8. Bill Battaile & Saurabh Mishra, 2015. "Transforming Non-Renewable Resource Economies (NREs)," IMF Working Papers 15/171, International Monetary Fund.
    9. Jonathan Temple & Huikang Ying & Patrick Carter, 2014. "Transfers and Transformations: Remittances, Foreign Aid, and Growth," Bristol Economics Discussion Papers 14/649, Department of Economics, University of Bristol, UK, revised 02 Dec 2014.
    10. Young, Alwyn, 2014. "Structural transformation, the mismeasurement of productivity growth, and the cost disease of services," LSE Research Online Documents on Economics 60213, London School of Economics and Political Science, LSE Library.
    11. Radoslaw Stefanski, 2014. "Structural Transformation and the Oil Price," Review of Economic Dynamics, Elsevier for the Society for Economic Dynamics, vol. 17(3), pages 484-504, July.
    12. Huikang Ying, 2014. "Growth and Structural Change in a Dynamic Lagakos-Waugh Model," Bristol Economics Discussion Papers 14/639, Department of Economics, University of Bristol, UK.
    13. Thiemo Fetzer, 2014. "Fracking Growth," CEP Discussion Papers dp1278, Centre for Economic Performance, LSE.
    14. James Cust & Torfinn Harding & Pierre-Louis Vezina, 2017. "Dutch Disease Resistance: Evidence from Indonesian Firms," OxCarre Working Papers 192, Oxford Centre for the Analysis of Resource Rich Economies, University of Oxford.
    15. James, Alexander, 2015. "The resource curse: A statistical mirage?," Journal of Development Economics, Elsevier, vol. 114(C), pages 55-63.
    16. Grundmann, Rainer & Gries, Thomas, 2015. "Crucial for Modern Sector Development? The Role of Exports and Institutions in Developing Countries," Annual Conference 2015 (Muenster): Economic Development - Theory and Policy 112962, Verein für Socialpolitik / German Economic Association.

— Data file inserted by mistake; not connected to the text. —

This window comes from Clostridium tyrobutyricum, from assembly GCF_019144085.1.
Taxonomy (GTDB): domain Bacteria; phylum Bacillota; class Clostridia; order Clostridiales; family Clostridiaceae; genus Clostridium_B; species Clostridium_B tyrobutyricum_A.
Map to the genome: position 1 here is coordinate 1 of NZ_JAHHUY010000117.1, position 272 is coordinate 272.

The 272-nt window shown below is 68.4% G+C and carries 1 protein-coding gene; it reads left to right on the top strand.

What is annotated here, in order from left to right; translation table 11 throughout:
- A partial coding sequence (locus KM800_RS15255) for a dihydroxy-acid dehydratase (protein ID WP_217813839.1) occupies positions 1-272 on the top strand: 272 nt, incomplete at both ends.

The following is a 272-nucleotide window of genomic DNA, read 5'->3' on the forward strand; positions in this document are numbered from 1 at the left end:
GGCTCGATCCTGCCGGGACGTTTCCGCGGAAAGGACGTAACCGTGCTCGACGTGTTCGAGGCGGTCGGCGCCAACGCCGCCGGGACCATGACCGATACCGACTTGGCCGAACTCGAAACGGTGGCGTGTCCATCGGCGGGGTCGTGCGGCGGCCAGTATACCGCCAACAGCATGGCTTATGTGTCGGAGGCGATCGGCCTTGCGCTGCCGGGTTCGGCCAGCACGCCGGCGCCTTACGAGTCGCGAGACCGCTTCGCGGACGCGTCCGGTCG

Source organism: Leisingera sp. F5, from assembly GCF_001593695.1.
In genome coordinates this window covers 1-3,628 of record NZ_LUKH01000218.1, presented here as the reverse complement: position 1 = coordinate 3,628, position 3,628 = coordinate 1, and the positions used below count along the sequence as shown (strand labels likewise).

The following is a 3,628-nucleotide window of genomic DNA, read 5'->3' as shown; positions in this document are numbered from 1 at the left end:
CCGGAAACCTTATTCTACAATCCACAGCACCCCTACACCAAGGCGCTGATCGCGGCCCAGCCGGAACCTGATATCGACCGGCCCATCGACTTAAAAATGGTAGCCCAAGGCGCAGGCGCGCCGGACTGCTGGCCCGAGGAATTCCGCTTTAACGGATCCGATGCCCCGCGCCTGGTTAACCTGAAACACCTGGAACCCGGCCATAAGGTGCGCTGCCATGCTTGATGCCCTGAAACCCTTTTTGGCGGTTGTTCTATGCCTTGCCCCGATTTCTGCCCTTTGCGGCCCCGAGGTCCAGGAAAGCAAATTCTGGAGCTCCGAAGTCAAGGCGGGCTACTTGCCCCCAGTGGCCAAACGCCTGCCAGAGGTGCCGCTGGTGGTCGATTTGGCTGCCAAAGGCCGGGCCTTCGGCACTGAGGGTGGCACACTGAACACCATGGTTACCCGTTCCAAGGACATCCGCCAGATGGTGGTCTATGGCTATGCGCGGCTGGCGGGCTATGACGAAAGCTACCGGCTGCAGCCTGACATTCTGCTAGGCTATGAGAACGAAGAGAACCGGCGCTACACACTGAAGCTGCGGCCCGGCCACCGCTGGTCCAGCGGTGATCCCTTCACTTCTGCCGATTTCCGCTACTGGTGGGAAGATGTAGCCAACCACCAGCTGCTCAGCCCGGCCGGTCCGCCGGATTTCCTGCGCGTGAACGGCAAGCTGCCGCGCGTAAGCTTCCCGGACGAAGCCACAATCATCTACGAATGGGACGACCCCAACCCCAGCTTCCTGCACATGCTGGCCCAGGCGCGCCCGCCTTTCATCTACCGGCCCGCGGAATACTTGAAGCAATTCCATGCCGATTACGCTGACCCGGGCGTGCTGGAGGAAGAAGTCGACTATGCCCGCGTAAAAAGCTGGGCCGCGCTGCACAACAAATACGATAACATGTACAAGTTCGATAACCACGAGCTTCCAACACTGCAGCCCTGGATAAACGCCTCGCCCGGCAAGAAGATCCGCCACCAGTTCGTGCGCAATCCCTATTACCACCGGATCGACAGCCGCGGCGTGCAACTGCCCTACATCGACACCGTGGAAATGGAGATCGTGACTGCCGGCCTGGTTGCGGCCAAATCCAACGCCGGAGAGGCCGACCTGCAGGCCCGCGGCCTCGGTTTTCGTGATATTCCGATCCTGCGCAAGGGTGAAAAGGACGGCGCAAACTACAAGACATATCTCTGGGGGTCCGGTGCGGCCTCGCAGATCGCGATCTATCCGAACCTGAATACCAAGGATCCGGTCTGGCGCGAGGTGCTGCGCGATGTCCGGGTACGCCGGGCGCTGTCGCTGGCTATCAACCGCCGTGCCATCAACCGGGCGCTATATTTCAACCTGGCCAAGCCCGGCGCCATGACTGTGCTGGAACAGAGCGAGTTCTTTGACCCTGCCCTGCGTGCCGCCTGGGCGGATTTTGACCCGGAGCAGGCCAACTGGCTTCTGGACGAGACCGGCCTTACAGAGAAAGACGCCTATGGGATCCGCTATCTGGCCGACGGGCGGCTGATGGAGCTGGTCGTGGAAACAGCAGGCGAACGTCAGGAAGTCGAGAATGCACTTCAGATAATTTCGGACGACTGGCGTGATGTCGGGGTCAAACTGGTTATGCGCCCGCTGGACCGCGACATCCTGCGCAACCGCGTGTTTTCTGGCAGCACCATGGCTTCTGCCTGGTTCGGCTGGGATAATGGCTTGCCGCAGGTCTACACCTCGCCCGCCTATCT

17. Radek Stefanski, 2016. "Government Misallocation and the Resource Curse," 2016 Meeting Papers 1207, Society for Economic Dynamics.
    18. Radoslaw (Radek) Stefanski, 2015. "Government Size, Misallocation and the Resource Curse," Central Banking, Analysis, and Economic Policies Book Series,in: Rodrigo Caputo & Roberto Chang (ed.), Commodity Prices and Macroeconomic Policy, edition 1, volume 22, chapter 6, pages 197-244 Central Bank of Chile.
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    More about this item

    Keywords

    Dutch disease; resource rich; resource poor; structural transformation;

    JEL classification:

    • O11 - Economic Development, Innovation, Technological Change, and Growth - - Economic Development - - - Macroeconomic Analyses of Economic Development
    • O41 - Economic Development, Innovation, Technological Change, and Growth - - Economic Growth and Aggregate Productivity - - - One, Two, and Multisector Growth Models
    • O13 - Economic Development, Innovation, Technological Change, and Growth - - Economic Development - - - Agriculture; Natural Resources; Environment; Other Primary Products
    • F1 - International Economics - - Trade
    • F4 - International Economics - - Macroeconomic Aspects of International Trade and Finance
    • Q4 - Agricultural and Natural Resource Economics; Environmental and Ecological Economics - - Energy